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Mike Flynn forced his way into the Trump administration by crashing a private Trump Tower meeting: report

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President Donald Trump’s decision to fire Chris Christie as transition chief three days after the election played a critical role in retired General Mike Flynn’s appointment as National Security Advisor, according to a new report in Politico. President Trump fired Flynn in February after just 24 days on the job.

White House reporter Nancy Cook covered the Trump transition for Politico and explained how Flynn got so close to President Trump.

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Christie had “deep reservations” about Flynn, whom vetting had concluded “suffered from poor judgement and espoused far-out ideas on foreign policy.”

The vetting was trashed, literally, by Trump strategist Steve Bannon, who threw binders of potential nominations “into trash bins with a sense of ceremonial glee.”

Shortly after the election, Flynn “crashed” a meeting on the 25th floor of Trump Tower, attended by Christie, Bannon, Rick Dearborn, Jeff Sessions, Ivanka Trump, Jared Kusher, Eric Trump and Donald Trump Jr.

Ivanka reportedly praised Flynn’s campaigning and loyalty, asking what role he would like in the administration.

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Flynn responded he wanted to be Secretary of State, Secretary of Defense, or National Security Advisor.

And by mid-November, Flynn had the job of National Security Advisor, unleashing a chain of events that now threatens to end the Trump administration.

NBC News is reporting that special counsel Robert Mueller has enough evidence to charge Michael Flynn. Flynn is also reportedly worried his son, Michael Flynn Jr, is in legal jeopardy.

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Flynn and his son allegedly plotted to kidnap a Muslim cleric living in the United States and hand him over to Turkey for $15 million.

All of this has lead legal observers to conclude that Flynn is likely the next domino to fall in the Russia investigation.


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Republicans lack the ‘moxie’ to defend America’s Kurdish allies in Syria: Ex-RNC Chair

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Republicans will criticize President Donald Trump on foreign policy, but lack the nerve to do anything meaningful to protect America's Kurdish allies in northern Syria, the former chair of the Republican Party explained on MSNBC on Wednesday.

MSNBC's Chuck Todd interviewed Steele about what it would take for Republicans to serve as a check on the president.

"I think the only way to make him change his mind is -- he’s got to think they might walk," Todd said.

"Well, that would require a level of moxie that we haven’t seen from the leadership," Steele replied.

"On the foreign policy space, I think that’s the one area where we’ve seen people actually start to push back rhetorically," he noted. "But I don’t know if internally they’ve really sat down with the president and go, 'This is how damaging this is, this is how troublesome it is, and this is the problem you’re having inside the caucus.' I just don’t — at least from the folks I’ve talked to, I haven’t gotten the sense they’ve gone there yet."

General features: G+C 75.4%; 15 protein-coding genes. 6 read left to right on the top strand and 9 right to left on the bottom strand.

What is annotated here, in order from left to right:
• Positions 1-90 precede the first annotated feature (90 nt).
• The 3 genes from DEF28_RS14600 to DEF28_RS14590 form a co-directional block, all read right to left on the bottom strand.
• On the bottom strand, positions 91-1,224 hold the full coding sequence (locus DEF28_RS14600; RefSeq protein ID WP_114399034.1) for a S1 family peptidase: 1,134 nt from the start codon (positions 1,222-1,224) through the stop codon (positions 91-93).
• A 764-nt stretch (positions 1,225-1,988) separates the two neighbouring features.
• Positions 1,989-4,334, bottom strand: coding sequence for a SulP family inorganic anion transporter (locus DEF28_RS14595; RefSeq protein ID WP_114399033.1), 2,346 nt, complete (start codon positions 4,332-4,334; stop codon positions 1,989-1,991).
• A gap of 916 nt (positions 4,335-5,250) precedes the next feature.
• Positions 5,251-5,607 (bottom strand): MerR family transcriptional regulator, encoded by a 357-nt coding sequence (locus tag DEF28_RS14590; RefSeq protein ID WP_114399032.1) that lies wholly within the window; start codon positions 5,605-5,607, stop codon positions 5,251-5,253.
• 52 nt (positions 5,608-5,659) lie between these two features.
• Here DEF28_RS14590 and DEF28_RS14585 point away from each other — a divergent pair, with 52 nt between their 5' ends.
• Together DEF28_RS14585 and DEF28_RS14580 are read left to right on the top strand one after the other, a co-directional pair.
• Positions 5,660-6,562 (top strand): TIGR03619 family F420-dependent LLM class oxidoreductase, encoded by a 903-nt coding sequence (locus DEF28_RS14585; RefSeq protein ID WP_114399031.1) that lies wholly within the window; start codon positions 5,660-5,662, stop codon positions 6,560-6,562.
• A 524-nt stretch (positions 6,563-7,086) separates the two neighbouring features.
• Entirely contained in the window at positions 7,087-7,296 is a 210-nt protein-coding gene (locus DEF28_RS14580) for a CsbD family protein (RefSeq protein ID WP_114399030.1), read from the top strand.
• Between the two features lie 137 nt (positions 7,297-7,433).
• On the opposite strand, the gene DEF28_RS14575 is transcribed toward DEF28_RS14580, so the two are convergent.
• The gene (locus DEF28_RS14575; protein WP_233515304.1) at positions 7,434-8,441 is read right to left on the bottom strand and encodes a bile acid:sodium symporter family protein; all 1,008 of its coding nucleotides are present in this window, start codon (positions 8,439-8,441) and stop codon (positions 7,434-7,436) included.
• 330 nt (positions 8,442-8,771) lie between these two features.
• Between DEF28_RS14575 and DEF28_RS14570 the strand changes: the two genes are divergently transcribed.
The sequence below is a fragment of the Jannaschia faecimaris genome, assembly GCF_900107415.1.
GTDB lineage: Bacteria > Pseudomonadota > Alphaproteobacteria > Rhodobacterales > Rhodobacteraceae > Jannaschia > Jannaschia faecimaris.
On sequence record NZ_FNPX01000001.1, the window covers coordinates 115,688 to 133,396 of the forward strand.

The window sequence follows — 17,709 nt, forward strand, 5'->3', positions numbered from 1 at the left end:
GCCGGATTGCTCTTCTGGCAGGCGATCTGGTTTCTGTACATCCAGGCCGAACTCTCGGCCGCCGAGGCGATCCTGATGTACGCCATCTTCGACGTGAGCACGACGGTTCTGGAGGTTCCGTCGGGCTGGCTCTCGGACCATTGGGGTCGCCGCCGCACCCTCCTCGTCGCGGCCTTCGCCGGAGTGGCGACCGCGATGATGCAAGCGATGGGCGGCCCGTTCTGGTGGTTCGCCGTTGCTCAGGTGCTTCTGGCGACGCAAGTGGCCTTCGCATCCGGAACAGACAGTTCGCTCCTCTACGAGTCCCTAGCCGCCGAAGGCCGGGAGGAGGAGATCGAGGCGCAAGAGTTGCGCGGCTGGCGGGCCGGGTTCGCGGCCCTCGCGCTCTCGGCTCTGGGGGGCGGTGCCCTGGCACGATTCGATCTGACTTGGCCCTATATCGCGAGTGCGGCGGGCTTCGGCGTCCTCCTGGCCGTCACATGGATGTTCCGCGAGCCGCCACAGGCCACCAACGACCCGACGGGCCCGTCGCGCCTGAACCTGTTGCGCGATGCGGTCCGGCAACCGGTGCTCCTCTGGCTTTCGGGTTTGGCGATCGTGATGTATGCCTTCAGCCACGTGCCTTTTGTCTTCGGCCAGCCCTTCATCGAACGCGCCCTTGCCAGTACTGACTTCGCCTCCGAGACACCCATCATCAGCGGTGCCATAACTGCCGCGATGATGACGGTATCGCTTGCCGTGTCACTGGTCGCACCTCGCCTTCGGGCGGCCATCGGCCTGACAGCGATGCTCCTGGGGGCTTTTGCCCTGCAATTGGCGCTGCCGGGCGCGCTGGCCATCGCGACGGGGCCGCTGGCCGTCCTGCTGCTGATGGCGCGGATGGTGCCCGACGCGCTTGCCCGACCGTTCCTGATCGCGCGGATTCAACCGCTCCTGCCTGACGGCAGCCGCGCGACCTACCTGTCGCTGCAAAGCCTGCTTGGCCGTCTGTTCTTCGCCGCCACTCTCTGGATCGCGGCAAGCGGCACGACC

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Here are the two Trump claims that the Pentagon chief refused to vouch for

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The White House meeting Wednesday afternoon didn't go well for either party, according to their counterparts. Both sides are dishing on details, including a Democratic aide who said that there were two of President Donald Trump's claims that his own Pentagon chief wouldn't vouch for.

At the onset of the meeting, Sen. Chuck Schumer (D-NY) began by reading a quote from Gen. James Mattis, who briefly served in Trump's administration.

"But POTUS cut Schumer off," reported PBS News correspondent Lisa Desjardins. Trump then "said that Gen Mattis was: 'the world’s most overrated general. You know why? He wasn’t tough enough. I captured ISIS. Mattis said it would take 2 yrs. I captured them in 1 month."

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Former Clinton lawyer scolds Trump’s White House counsel on impeachment: ‘we never considered’ behaving this way

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On Tuesday, Lanny Breuer, a special counsel who worked for President Bill Clinton's White House, wrote an open letter in the Washington Post to President Donald Trump's White House Counsel Pat Cipollone — telling him that, while he understands an impeachment is a horrible thing for an administration to go through, Clinton and his lawyers would never have behaved the way Trump is now.

"In 1998, we felt under siege," wrote Breuer. "We argued at the time, as you do in your letter, that Congress should provide additional procedural protections to the president ... For example, instead of conducting its own investigation, the committee relied almost exclusively on [independent counsel Ken] Starr’s report, which had serious flaws. The House took only three months to adopt articles of impeachment, and we had only two days to present our witnesses. The president’s personal lawyer, David Kendall, had only 30 minutes to question Starr. We felt this was deeply unfair and a derogation of the House’s constitutional duty to investigate thoroughly whether impeachment was warranted."

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